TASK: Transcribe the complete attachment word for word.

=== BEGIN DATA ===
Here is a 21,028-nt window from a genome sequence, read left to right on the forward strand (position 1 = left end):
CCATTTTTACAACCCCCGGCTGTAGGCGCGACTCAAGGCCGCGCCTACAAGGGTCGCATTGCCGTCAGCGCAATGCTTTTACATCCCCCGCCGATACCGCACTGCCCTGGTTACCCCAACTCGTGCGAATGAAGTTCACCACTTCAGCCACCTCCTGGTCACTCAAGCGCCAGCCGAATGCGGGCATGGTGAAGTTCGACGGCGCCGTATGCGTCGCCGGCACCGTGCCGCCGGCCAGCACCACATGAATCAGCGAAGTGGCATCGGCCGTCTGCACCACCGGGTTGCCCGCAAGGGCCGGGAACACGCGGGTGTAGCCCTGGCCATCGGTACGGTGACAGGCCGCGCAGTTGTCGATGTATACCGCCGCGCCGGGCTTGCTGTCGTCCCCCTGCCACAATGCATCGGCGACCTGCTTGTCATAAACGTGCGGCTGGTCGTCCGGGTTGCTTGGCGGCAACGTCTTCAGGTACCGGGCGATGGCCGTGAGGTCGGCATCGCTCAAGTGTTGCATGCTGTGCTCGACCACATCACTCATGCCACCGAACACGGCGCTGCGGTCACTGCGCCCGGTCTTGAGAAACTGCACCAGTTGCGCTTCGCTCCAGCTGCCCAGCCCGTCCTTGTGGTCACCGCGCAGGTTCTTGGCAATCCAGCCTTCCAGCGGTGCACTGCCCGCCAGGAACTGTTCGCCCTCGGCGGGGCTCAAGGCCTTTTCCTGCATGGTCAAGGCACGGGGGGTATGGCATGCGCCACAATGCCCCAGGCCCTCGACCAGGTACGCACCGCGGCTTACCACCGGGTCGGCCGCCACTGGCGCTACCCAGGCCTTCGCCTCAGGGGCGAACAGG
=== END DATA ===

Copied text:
Here is a 21,028-nt window from a genome sequence, read left to right on the forward strand (position 1 = left end):
CCATTTTTACAACCCCCGGCTGTAGGCGCGACTCAAGGCCGCGCCTACAAGGGTCGCATTGCCGTCAGCGCAATGCTTTTACATCCCCCGCCGATACCGCACTGCCCTGGTTACCCCAACTCGTGCGAATGAAGTTCACCACTTCAGCCACCTCCTGGTCACTCAAGCGCCAGCCGAATGCGGGCATGGTGAAGTTCGACGGCGCCGTATGCGTCGCCGGCACCGTGCCGCCGGCCAGCACCACATGAATCAGCGAAGTGGCATCGGCCGTCTGCACCACCGGGTTGCCCGCAAGGGCCGGGAACACGCGGGTGTAGCCCTGGCCATCGGTACGGTGACAGGCCGCGCAGTTGTCGATGTATACCGCCGCGCCGGGCTTGCTGTCGTCCCCCTGCCACAATGCATCGGCGACCTGCTTGTCATAAACGTGCGGCTGGTCGTCCGGGTTGCTTGGCGGCAACGTCTTCAGGTACCGGGCGATGGCCGTGAGGTCGGCATCGCTCAAGTGTTGCATGCTGTGCTCGACCACATCACTCATGCCACCGAACACGGCGCTGCGGTCACTGCGCCCGGTCTTGAGAAACTGCACCAGTTGCGCTTCGCTCCAGCTGCCCAGCCCGTCCTTGTGGTCACCGCGCAGGTTCTTGGCAATCCAGCCTTCCAGCGGTGCACTGCCCGCCAGGAACTGTTCGCCCTCGGCGGGGCTCAAGGCCTTTTCCTGCATGGTCAAGGCACGGGGGGTATGGCATGCGCCACAATGCCCCAGGCCCTCGACCAGGTACGCACCGCGGCTTACCACCGGGTCGGCCGCCACTGGCGCTACCCAGGCCTTCGCCTCAGGGGCGAACAGG